Take Quantel. During the early years of his incarceration, Quantel admits that he was depressed and suicidal. But then things began to change. "The older I got I didn't get as mad anymore, it's like I grew out of it," he says. He believes that he is an entirely different person today than he was in 1999. And now, with the Supreme Court's decision in Miller/Jackson, this will matter.
Perry Moriearty is an Associate Professor of Law at the University of Minnesota Law School, where she teaches criminal law, race and the law and co-directs the Childhood Advocacy and Juvenile Justice Clinic. She writes in the areas of constitutional law, juvenile justice, criminal law and race and the law.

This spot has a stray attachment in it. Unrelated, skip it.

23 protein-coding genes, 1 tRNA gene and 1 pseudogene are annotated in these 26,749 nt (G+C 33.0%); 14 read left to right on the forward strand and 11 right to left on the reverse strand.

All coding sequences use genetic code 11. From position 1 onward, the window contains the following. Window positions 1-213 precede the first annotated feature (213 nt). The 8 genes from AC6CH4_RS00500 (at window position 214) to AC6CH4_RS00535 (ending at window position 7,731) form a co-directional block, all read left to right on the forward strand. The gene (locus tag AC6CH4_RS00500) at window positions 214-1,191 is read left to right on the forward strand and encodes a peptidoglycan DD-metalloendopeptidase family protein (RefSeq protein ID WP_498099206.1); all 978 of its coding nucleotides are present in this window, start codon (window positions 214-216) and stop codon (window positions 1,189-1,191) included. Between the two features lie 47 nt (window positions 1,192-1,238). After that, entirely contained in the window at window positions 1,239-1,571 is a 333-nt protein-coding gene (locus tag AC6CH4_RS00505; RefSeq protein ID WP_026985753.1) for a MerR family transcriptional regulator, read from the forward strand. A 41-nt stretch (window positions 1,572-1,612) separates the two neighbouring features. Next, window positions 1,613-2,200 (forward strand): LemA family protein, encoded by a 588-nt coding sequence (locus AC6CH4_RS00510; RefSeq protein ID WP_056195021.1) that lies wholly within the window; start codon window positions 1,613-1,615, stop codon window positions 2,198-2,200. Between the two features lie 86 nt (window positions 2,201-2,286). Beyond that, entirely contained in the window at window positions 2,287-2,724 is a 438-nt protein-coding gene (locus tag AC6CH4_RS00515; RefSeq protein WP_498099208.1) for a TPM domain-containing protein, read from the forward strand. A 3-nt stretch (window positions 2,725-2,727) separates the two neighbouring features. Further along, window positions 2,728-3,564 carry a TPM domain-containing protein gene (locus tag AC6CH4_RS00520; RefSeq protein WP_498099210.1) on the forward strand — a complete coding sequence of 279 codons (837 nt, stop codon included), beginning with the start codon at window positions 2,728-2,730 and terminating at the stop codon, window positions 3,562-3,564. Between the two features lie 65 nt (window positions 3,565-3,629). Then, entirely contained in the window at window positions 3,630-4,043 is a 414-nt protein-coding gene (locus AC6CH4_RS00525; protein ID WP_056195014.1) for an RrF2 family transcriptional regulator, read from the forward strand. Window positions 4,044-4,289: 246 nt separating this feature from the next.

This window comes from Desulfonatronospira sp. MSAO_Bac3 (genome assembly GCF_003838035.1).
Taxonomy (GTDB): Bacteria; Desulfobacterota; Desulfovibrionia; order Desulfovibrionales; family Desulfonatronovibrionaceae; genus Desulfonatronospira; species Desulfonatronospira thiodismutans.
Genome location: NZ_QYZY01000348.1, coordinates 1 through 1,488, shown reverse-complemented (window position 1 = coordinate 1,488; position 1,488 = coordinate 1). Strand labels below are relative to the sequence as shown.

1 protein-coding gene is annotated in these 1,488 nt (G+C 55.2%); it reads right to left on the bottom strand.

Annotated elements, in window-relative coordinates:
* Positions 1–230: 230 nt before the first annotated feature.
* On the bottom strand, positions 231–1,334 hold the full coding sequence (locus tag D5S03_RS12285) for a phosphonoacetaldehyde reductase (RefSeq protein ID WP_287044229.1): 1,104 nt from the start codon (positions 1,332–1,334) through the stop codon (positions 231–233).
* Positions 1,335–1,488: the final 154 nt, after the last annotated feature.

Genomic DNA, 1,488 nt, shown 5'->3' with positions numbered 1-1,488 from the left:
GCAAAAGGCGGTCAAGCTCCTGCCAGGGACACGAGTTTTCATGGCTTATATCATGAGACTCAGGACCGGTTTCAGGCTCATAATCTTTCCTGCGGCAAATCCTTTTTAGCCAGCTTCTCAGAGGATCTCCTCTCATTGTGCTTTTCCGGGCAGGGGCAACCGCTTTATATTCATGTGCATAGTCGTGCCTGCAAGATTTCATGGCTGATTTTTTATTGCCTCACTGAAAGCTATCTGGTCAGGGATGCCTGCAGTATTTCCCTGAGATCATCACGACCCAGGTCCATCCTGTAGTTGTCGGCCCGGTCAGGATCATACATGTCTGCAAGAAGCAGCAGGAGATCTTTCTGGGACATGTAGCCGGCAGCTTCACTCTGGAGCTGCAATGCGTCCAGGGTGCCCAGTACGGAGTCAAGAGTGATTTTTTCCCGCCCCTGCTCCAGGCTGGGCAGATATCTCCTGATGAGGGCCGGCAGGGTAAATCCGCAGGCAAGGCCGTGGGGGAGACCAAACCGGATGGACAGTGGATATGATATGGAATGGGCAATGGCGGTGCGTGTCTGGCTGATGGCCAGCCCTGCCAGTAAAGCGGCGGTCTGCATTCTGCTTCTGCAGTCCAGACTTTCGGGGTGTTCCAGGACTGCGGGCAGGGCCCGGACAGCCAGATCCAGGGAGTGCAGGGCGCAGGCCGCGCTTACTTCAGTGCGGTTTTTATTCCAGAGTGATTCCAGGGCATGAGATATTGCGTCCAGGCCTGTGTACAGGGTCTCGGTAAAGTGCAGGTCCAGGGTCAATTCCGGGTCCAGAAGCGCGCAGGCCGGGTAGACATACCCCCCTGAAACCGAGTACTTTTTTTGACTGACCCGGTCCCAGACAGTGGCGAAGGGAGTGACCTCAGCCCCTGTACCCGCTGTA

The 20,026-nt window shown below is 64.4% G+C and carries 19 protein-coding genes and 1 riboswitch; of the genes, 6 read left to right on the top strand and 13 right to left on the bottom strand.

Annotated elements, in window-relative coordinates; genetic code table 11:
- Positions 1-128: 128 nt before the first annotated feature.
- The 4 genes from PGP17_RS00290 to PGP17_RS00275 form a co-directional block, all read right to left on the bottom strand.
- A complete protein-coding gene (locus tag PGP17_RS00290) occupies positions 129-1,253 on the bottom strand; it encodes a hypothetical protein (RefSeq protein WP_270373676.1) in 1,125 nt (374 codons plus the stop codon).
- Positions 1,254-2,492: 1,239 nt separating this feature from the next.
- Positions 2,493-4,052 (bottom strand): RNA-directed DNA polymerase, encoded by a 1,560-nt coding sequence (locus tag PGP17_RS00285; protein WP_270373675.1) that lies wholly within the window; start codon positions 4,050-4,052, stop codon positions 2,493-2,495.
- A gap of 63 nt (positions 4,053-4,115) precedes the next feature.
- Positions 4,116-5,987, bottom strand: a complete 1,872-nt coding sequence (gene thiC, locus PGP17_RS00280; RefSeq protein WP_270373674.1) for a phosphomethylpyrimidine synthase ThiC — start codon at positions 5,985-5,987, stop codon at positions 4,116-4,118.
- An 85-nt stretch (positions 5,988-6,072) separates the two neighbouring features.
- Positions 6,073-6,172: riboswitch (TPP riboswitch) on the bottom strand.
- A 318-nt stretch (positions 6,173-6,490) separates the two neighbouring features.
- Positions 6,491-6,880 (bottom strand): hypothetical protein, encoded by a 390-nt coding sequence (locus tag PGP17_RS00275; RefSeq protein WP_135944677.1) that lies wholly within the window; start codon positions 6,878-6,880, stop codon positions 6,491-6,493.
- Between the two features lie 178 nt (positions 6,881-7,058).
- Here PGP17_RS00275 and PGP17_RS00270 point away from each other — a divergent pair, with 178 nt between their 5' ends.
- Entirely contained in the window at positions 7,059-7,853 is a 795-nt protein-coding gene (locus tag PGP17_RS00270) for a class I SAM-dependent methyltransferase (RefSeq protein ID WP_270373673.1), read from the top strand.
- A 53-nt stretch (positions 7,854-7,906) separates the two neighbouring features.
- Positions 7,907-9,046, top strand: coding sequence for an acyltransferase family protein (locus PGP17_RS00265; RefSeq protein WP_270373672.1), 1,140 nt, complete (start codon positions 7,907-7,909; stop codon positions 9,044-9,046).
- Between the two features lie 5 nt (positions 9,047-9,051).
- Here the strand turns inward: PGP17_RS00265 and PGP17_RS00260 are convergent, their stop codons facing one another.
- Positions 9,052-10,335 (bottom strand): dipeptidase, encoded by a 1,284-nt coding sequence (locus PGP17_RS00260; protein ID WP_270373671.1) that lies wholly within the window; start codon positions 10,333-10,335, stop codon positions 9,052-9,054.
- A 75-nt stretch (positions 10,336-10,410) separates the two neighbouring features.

Suggested citation: Perry Moriearty, Restoring Rehabilitation to the American Juvenile Justice System, JURIST - Forum, Sept. 24, 2012, http://jurist.org/forum/2012/08/perry-moriearty-juvenile-justice.php.
This article was prepared for publication by Michael Kalis, an associate editor for JURIST's academic commentary service. Please direct any questions or comments to him at firstname.lastname@example.org.